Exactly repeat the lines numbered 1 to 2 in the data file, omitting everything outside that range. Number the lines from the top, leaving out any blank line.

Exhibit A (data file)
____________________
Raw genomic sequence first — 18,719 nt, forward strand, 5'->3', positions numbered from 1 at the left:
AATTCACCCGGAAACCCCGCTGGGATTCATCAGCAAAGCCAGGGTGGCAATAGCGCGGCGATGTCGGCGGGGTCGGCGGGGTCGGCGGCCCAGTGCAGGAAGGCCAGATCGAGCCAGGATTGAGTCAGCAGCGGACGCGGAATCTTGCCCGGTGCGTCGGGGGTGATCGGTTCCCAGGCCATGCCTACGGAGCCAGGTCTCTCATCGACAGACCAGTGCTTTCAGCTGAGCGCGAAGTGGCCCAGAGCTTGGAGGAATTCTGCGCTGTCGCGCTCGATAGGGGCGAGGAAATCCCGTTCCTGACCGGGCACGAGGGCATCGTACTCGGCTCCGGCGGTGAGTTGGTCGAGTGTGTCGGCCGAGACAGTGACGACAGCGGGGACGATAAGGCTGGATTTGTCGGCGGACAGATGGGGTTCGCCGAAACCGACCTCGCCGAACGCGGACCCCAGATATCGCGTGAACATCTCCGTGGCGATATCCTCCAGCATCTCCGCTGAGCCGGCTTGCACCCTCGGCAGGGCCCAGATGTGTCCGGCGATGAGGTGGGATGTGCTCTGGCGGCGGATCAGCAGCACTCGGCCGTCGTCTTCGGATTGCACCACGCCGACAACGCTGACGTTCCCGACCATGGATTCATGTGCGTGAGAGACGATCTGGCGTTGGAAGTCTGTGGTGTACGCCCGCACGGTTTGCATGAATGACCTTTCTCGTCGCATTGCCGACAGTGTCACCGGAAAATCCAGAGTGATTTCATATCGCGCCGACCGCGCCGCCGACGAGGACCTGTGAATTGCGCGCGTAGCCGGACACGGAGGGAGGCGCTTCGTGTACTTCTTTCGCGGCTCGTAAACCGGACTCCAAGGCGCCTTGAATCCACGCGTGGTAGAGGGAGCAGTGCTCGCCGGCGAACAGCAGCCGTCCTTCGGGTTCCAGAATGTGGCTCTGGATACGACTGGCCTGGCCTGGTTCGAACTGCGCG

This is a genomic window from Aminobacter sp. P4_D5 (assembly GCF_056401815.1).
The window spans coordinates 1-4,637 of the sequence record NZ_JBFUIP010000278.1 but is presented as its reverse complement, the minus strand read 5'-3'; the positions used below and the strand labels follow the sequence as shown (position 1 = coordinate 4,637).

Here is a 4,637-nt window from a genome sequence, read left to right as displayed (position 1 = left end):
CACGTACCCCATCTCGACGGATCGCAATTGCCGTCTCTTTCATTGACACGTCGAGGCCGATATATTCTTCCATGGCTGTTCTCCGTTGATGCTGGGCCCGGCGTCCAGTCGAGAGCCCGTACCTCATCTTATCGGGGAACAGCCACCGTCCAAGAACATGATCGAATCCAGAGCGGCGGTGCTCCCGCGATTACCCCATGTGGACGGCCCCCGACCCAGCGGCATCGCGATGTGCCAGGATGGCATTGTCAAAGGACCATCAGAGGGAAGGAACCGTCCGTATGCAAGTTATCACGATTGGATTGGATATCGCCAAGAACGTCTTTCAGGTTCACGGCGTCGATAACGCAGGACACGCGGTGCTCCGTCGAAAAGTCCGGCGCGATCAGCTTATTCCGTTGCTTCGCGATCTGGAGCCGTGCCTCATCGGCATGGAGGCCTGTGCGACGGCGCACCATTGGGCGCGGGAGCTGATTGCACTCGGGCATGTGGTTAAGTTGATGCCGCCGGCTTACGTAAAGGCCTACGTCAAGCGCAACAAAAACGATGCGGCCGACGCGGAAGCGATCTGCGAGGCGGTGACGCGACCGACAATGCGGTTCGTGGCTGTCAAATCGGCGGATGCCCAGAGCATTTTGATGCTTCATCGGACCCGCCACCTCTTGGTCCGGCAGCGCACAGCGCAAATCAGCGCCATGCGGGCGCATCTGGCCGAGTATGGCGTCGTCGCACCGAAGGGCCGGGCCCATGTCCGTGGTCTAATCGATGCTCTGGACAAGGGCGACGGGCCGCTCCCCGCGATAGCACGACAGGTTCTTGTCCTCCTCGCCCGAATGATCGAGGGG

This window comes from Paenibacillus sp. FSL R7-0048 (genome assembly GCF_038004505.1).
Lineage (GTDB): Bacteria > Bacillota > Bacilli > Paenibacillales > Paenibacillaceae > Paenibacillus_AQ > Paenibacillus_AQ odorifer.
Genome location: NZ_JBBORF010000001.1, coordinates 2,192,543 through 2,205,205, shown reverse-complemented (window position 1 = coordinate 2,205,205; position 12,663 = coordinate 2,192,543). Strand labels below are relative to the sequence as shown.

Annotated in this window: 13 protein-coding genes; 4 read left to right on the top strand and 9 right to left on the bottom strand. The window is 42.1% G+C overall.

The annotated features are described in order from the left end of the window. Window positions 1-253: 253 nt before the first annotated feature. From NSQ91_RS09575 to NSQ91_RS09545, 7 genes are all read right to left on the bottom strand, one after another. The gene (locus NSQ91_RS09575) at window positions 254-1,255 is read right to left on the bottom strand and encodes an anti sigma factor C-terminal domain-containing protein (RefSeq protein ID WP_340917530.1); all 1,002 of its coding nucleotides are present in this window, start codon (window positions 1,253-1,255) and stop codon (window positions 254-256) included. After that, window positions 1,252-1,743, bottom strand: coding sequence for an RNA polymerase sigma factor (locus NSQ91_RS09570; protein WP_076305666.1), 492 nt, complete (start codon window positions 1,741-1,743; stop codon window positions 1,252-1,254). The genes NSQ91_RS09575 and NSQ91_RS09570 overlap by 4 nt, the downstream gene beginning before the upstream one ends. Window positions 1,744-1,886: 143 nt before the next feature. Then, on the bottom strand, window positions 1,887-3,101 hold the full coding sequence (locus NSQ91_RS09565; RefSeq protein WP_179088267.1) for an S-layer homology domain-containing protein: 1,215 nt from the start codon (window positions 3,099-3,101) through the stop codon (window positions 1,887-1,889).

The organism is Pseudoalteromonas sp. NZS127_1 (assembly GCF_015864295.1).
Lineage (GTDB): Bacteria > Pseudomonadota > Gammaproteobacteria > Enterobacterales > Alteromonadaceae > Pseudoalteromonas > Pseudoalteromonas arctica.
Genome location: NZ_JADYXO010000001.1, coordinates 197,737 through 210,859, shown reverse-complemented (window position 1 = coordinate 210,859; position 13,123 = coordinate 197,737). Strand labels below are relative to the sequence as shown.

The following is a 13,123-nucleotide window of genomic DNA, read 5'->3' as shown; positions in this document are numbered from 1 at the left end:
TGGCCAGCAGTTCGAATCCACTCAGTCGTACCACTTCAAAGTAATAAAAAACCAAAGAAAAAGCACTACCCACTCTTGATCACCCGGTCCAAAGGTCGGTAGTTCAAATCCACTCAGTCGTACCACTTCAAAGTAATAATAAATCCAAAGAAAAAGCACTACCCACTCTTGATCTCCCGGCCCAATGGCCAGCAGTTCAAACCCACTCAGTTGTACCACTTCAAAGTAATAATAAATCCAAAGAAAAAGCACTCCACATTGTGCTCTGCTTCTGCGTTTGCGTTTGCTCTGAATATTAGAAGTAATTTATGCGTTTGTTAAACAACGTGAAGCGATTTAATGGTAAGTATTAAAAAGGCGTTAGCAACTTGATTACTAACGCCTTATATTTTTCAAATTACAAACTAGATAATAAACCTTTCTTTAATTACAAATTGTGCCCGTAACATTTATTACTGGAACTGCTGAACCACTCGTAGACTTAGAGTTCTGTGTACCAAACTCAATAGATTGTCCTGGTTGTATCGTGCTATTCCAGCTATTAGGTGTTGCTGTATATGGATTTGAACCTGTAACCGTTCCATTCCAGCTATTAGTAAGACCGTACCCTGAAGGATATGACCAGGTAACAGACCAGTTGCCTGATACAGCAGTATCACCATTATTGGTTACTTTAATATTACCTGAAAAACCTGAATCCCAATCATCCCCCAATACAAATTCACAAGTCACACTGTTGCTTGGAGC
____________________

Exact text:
Raw genomic sequence first — 18,719 nt, forward strand, 5'->3', positions numbered from 1 at the left:
AATTCACCCGGAAACCCCGCTGGGATTCATCAGCAAAGCCAGGGTGGCAATAGCGCGGCGATGTCGGCGGGGTCGGCGGGGTCGGCGGCCCAGTGCAGGAAGGCCAGATCGAGCCAGGATTGAGTCAGCAGCGGACGCGGAATCTTGCCCGGTGCGTCGGGGGTGATCGGTTCCCAGGCCATGCCTACGGAGCCAGGTCTCTCATCGACAGACCAGTGCTTTCAGCTGAGCGCGAAGTGGCCCAGAGCTTGGAGGAATTCTGCGCTGTCGCGCTCGATAGGGGCGAGGAAATCCCGTTCCTGACCGGGCACGAGGGCATCGTACTCGGCTCCGGCGGTGAGTTGGTCGAGTGTGTCGGCCGAGACAGTGACGACAGCGGGGACGATAAGGCTGGATTTGTCGGCGGACAGATGGGGTTCGCCGAAACCGACCTCGCCGAACGCGGACCCCAGATATCGCGTGAACATCTCCGTGGCGATATCCTCCAGCATCTCCGCTGAGCCGGCTTGCACCCTCGGCAGGGCCCAGATGTGTCCGGCGATGAGGTGGGATGTGCTCTGGCGGCGGATCAGCAGCACTCGGCCGTCGTCTTCGGATTGCACCACGCCGACAACGCTGACGTTCCCGACCATGGATTCATGTGCGTGAGAGACGATCTGGCGTTGGAAGTCTGTGGTGTACGCCCGCACGGTTTGCATGAATGACCTTTCTCGTCGCATTGCCGACAGTGTCACCGGAAAATCCAGAGTGATTTCATATCGCGCCGACCGCGCCGCCGACGAGGACCTGTGAATTGCGCGCGTAGCCGGACACGGAGGGAGGCGCTTCGTGTACTTCTTTCGCGGCTCGTAAACCGGACTCCAAGGCGCCTTGAATCCACGCGTGGTAGAGGGAGCAGTGCTCGCCGGCGAACAGCAGCCGTCCTTCGGGTTCCAGAATGTGGCTCTGGATACGACTGGCCTGGCCTGGTTCGAACTGCGCG